In This Issue:
1. Editor's Note: The Ripple Effects Of E-Discovery
2. Today's Top Story
- U.S. Top Court Criticizes Patent 'Obviousness' Test
- U.S. Agency To Review Role In Eavesdropping Program
- Rights Groups Argue In Court For E-Mail Privacy
3. Breaking News
- Web 2.0: Ingredients For A Site Makeover
- New Bot Exploits Months-Old Symantec Bug
- Analyst: Microsoft's Revamped WGA Puts Burden On Users
- Google Launches Holiday Site For Payment Service
- IBM To Acquire Wireless Software Provider
- Bye-Bye, Wires; Sony Wants To Send Sounds Through Your Body
- Dell Moves To Simplify Systems Management
- Hackers Prepping For New Attacks
- Most Chinese Hackers Seek Passwords
- Cyber Monday Sales Look Strong
- TiVo Offers Post-Program Ad To Beat Fast-Forwarding
- Nanotechnology Comes Home For The Holidays
4. Grab Bag
- Violent Video Game Effects Linger In Brain (Reuters)
- Work Away From Work Gets Easier With Technology (USAToday.com)
- E-Voting Stirs Suspicion In Venezuela (AP)
5. In Depth: Mobile Computing
- Crystal-Inlaid Notebooks Hit The Market
- Fashionistas Have New Options: Leather-Clad Notebook Computers
- Lenovo Launches Wide-Screen ThinkPad Laptop
- Opera Upgrades Mobile Web Browser
- Wireless 'Push' E-Mail Offered To Not-So-Smart Cell Phones
6. Voice Of Authority
- The Offbeat E-Mail Horror Stories
7. White Papers
- 17 Rules For A Successful User Management And Provisioning Project
8. Get More Out Of InformationWeek
9. Manage Your Newsletter Subscription
Quote Of The Day:
"Integrity without knowledge is weak and useless, and knowledge without integrity is dangerous and dreadful." - Samuel Johnson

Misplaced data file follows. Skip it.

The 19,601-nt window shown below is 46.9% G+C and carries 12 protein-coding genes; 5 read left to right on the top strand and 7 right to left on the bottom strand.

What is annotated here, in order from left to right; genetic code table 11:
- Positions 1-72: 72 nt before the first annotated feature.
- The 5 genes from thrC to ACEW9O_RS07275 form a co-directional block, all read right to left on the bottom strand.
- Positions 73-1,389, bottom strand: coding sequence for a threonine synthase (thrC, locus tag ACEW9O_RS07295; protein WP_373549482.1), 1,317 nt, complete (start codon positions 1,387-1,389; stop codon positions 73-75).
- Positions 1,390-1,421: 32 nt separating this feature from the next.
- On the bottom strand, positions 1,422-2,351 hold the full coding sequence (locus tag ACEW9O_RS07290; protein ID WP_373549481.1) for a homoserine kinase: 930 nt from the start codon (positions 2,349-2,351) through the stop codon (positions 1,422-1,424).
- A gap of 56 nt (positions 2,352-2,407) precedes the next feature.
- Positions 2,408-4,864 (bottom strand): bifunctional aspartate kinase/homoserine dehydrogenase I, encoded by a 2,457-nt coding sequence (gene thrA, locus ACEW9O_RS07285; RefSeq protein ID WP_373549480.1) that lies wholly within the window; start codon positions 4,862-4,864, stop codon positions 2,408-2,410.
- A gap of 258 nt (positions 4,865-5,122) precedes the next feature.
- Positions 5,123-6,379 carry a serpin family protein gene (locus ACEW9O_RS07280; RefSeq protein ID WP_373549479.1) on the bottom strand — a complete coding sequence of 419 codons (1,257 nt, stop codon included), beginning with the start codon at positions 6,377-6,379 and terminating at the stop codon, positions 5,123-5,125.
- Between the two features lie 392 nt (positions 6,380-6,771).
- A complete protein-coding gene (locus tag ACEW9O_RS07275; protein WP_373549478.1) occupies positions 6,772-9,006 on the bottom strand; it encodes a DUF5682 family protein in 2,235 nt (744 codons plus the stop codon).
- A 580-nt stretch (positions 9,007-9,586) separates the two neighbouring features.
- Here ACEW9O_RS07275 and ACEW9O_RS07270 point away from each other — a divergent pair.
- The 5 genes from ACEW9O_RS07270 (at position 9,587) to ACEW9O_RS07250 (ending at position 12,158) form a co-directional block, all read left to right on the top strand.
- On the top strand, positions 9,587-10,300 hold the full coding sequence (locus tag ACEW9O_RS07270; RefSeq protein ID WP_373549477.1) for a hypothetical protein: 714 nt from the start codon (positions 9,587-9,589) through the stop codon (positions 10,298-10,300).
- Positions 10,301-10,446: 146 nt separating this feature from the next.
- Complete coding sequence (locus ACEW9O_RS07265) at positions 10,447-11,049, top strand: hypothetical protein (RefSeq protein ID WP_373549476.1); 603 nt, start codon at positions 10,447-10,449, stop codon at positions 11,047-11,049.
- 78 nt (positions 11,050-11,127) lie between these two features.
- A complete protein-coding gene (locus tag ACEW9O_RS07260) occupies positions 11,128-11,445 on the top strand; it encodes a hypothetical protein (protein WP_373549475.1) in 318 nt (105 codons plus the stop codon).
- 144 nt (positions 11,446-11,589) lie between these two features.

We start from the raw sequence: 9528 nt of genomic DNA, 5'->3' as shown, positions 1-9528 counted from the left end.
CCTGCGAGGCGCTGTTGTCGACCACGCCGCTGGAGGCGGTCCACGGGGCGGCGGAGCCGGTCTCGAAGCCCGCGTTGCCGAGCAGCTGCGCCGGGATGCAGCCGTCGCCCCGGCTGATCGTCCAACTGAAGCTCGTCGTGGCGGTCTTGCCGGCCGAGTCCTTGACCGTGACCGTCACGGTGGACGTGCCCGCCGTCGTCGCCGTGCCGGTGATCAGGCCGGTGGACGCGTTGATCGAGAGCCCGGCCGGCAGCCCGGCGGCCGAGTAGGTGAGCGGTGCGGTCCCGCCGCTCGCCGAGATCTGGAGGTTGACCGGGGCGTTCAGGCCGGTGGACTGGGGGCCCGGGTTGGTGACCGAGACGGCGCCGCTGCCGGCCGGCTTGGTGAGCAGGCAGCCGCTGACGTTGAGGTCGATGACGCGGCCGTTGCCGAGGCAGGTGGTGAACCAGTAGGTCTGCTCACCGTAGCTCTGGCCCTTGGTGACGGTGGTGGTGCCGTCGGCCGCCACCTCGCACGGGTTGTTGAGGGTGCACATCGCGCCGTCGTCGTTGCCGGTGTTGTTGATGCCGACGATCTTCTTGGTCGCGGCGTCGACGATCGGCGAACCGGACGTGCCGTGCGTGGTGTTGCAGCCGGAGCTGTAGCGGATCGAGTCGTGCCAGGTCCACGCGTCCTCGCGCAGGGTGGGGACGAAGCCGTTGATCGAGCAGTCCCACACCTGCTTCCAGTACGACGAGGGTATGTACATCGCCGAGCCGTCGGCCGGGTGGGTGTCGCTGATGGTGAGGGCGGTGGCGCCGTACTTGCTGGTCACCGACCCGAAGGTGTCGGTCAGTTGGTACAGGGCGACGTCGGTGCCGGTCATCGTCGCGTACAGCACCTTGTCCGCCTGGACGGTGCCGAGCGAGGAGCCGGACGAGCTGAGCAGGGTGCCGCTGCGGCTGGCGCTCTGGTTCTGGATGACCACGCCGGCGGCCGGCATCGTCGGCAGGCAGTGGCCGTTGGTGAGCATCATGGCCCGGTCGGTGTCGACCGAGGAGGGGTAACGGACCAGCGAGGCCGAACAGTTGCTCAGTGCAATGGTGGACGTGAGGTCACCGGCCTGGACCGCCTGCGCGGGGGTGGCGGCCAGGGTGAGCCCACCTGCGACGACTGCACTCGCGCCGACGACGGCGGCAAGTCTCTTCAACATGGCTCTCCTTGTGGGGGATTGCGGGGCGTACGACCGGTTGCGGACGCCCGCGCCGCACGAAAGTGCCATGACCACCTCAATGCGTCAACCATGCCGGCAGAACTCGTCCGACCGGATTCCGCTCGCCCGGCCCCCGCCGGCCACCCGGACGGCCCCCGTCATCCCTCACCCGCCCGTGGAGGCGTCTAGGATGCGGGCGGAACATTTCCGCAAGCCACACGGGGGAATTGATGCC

1.Editor's Note: The Ripple Effects Of E-Discovery
When I last tread this space, it was to alert readers who weren't already aware, of the Dec. 1 launch of new federal rules regarding electronic discovery. By the way, there's no new law. The new requirements are just an extension of existing rules, which you can find here.
The issues surrounding electronic discovery, and its wide-ranging impact, are a lot more interesting, and more varied, than you might think. It may seem that we're just talking about data retention, preservation, and management policies. Big deal, right? But that barely scratches the surface, according to attorney John F. McCarrick, a partner with Edwards Angell Palmer & Dodge and a specialist in risk management and corporate governance issues. (You can read his white paper (PDF) on the subject for more detailed informationit's aimed at insurers, but don't let that stop you.)
And you might be thinking this is nothing more than another pain-in-the-butt process. Wrong again, says McCarrick and one reader, both of whom say the thought processes and policies required by these new rules will be a boon, both to IT and the companies they serve. For one thing, having such a system in place is helpful to a company from both a compliance standpoint (think Sarbanes-Oxley certification) and a risk management perspective. For another, it forces serious thinking about the risks tied to data retention policies. Maybe sales wants to hang onto metadata, but is it worth the legal exposure? It might not be.